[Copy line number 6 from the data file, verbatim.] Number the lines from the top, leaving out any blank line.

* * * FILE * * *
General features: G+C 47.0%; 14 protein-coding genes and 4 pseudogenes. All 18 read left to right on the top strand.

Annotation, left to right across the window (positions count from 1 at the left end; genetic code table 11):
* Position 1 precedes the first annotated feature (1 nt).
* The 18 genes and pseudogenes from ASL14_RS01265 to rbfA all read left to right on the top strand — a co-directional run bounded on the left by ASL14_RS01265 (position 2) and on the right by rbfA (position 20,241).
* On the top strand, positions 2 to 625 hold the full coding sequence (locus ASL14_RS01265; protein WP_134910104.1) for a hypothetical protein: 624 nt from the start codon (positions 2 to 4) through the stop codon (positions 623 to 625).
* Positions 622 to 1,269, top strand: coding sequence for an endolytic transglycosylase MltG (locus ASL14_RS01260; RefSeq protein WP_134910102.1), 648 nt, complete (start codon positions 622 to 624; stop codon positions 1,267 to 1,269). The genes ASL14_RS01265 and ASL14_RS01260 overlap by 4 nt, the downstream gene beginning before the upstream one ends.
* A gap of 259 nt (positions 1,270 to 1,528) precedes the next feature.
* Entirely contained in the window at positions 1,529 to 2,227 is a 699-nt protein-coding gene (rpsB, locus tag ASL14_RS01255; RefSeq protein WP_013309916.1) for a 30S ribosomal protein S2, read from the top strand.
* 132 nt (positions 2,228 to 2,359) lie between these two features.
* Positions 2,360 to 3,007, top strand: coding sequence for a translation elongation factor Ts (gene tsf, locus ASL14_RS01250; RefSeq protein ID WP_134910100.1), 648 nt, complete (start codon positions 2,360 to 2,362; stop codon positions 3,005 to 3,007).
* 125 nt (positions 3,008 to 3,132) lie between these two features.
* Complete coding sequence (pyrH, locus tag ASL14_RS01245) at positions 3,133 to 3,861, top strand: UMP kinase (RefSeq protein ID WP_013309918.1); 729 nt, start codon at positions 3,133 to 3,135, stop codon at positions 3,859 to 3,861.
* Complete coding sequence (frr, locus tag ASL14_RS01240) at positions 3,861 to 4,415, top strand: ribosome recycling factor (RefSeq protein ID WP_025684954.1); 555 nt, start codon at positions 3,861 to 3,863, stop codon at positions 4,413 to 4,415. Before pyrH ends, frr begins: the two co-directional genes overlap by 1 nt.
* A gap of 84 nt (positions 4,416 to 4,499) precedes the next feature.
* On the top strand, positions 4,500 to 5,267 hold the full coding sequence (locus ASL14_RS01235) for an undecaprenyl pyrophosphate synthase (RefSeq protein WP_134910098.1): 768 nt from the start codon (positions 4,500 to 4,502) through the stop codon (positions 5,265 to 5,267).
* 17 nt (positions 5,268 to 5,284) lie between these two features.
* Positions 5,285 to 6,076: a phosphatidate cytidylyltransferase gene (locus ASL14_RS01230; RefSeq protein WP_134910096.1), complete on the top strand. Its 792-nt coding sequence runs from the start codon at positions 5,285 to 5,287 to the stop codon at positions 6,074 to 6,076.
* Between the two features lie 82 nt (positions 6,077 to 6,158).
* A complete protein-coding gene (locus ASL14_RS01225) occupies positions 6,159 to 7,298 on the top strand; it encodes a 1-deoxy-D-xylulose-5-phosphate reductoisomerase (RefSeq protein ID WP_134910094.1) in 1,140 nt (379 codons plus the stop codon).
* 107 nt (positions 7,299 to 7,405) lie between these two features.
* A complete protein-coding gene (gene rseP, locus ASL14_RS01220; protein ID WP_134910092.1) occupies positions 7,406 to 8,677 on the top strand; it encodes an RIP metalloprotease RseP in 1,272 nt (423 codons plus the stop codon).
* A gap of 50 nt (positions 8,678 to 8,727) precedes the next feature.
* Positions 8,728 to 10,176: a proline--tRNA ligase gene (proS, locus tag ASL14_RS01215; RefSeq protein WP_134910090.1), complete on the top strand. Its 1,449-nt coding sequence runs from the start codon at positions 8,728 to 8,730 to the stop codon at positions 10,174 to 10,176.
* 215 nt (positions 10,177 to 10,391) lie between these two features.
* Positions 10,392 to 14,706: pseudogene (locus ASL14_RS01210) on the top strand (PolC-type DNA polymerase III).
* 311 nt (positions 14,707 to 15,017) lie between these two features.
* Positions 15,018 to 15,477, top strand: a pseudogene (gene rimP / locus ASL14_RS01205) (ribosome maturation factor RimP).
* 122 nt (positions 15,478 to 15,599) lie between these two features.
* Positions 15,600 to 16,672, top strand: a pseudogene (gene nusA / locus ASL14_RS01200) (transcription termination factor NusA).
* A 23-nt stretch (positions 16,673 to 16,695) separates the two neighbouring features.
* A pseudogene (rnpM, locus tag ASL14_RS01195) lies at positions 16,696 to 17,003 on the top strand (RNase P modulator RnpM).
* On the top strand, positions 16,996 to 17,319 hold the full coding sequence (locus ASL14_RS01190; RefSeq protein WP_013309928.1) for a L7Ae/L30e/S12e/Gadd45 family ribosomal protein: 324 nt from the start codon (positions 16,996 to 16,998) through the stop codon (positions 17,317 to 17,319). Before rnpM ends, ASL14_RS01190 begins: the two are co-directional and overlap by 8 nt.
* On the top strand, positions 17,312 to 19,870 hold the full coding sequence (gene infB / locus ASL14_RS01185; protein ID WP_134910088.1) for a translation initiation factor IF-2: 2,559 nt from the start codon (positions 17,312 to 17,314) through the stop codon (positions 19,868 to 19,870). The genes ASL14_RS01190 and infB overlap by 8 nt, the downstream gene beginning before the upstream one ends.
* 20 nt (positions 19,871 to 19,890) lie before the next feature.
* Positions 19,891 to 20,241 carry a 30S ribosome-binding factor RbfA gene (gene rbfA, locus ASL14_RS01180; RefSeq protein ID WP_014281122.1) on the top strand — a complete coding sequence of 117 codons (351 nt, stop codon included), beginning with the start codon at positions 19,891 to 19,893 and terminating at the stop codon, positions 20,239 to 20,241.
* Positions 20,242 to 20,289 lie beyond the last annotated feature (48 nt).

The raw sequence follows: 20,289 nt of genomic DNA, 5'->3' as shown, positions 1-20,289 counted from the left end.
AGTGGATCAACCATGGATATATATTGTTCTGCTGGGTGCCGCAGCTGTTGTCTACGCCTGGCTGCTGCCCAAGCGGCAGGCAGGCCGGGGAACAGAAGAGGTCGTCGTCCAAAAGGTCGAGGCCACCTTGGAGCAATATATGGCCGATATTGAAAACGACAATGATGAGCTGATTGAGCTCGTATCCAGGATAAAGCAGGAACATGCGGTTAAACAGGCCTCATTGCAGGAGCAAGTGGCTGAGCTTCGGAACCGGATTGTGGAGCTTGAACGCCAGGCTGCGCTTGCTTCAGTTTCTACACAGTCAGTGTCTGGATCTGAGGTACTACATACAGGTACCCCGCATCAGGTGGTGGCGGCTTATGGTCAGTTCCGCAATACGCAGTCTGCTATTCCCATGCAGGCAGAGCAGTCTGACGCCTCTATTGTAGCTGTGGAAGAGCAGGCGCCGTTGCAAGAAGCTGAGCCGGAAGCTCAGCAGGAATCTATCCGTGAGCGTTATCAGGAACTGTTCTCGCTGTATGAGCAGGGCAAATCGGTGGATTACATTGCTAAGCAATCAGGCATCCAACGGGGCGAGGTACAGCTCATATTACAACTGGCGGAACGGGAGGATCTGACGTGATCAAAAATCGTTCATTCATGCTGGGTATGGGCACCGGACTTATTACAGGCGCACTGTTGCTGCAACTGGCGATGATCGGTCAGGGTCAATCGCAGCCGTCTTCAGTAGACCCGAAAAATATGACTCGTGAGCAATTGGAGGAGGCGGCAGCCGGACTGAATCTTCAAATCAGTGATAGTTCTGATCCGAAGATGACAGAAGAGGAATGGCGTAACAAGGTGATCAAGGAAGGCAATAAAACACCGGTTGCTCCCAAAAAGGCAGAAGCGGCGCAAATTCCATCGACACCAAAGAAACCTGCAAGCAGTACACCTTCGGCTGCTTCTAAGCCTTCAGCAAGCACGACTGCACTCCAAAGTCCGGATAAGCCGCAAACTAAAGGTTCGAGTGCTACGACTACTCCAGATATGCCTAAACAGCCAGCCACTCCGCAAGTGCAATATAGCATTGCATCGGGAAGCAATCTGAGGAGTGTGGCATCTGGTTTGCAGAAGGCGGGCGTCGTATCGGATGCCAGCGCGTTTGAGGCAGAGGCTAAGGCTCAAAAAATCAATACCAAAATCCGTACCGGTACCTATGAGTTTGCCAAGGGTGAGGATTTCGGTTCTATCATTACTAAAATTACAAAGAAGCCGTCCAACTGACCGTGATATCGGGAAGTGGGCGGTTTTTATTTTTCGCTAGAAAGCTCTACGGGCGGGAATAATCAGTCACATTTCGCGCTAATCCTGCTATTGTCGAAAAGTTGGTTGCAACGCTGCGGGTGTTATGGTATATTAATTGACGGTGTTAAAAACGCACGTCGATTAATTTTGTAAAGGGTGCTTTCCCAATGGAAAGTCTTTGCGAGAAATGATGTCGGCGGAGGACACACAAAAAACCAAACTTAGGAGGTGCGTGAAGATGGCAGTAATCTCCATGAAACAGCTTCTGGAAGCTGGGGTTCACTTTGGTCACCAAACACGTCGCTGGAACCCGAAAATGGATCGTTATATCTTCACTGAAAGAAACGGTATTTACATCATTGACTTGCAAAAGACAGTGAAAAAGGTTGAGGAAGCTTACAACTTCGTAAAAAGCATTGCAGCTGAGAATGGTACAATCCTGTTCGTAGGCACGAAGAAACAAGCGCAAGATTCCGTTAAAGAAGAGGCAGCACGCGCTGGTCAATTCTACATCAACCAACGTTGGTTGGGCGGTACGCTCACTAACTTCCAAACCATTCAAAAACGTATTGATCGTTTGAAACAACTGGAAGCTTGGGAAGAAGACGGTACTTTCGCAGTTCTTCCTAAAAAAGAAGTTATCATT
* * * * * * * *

* Positions 622 to 1,269, top strand: coding sequence for an endolytic transglycosylase MltG (locus ASL14_RS01260; RefSeq protein WP_134910102.1), 648 nt, complete (start codon positions 622 to 624; stop codon positions 1,267 to 1,269). The genes ASL14_RS01265 and ASL14_RS01260 overlap by 4 nt, the downstream gene beginning before the upstream one ends.